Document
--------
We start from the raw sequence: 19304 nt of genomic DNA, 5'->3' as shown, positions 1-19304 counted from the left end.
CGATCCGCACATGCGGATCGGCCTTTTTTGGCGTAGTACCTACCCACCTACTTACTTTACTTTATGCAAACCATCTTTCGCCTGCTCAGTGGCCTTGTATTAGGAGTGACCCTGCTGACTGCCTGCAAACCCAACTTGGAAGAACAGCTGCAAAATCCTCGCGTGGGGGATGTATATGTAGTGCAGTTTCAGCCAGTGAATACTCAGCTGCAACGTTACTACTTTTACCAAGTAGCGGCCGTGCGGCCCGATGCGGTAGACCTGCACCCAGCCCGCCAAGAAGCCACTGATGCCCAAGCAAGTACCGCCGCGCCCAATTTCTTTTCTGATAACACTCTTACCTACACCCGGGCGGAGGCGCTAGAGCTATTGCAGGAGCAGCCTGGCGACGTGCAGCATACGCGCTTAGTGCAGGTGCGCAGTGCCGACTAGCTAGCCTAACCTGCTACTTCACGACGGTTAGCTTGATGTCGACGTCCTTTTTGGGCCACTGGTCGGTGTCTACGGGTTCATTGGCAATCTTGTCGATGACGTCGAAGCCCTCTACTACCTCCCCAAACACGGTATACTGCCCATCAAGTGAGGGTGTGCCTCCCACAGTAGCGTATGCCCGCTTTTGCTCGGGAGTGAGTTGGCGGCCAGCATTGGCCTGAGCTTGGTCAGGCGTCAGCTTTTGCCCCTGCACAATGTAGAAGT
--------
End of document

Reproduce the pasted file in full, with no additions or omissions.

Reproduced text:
We start from the raw sequence: 19304 nt of genomic DNA, 5'->3' as shown, positions 1-19304 counted from the left end.
CGATCCGCACATGCGGATCGGCCTTTTTTGGCGTAGTACCTACCCACCTACTTACTTTACTTTATGCAAACCATCTTTCGCCTGCTCAGTGGCCTTGTATTAGGAGTGACCCTGCTGACTGCCTGCAAACCCAACTTGGAAGAACAGCTGCAAAATCCTCGCGTGGGGGATGTATATGTAGTGCAGTTTCAGCCAGTGAATACTCAGCTGCAACGTTACTACTTTTACCAAGTAGCGGCCGTGCGGCCCGATGCGGTAGACCTGCACCCAGCCCGCCAAGAAGCCACTGATGCCCAAGCAAGTACCGCCGCGCCCAATTTCTTTTCTGATAACACTCTTACCTACACCCGGGCGGAGGCGCTAGAGCTATTGCAGGAGCAGCCTGGCGACGTGCAGCATACGCGCTTAGTGCAGGTGCGCAGTGCCGACTAGCTAGCCTAACCTGCTACTTCACGACGGTTAGCTTGATGTCGACGTCCTTTTTGGGCCACTGGTCGGTGTCTACGGGTTCATTGGCAATCTTGTCGATGACGTCGAAGCCCTCTACTACCTCCCCAAACACGGTATACTGCCCATCAAGTGAGGGTGTGCCTCCCACAGTAGCGTATGCCCGCTTTTGCTCGGGAGTGAGTTGGCGGCCAGCATTGGCCTGAGCTTGGTCAGGCGTCAGCTTTTGCCCCTGCACAATGTAGAAGT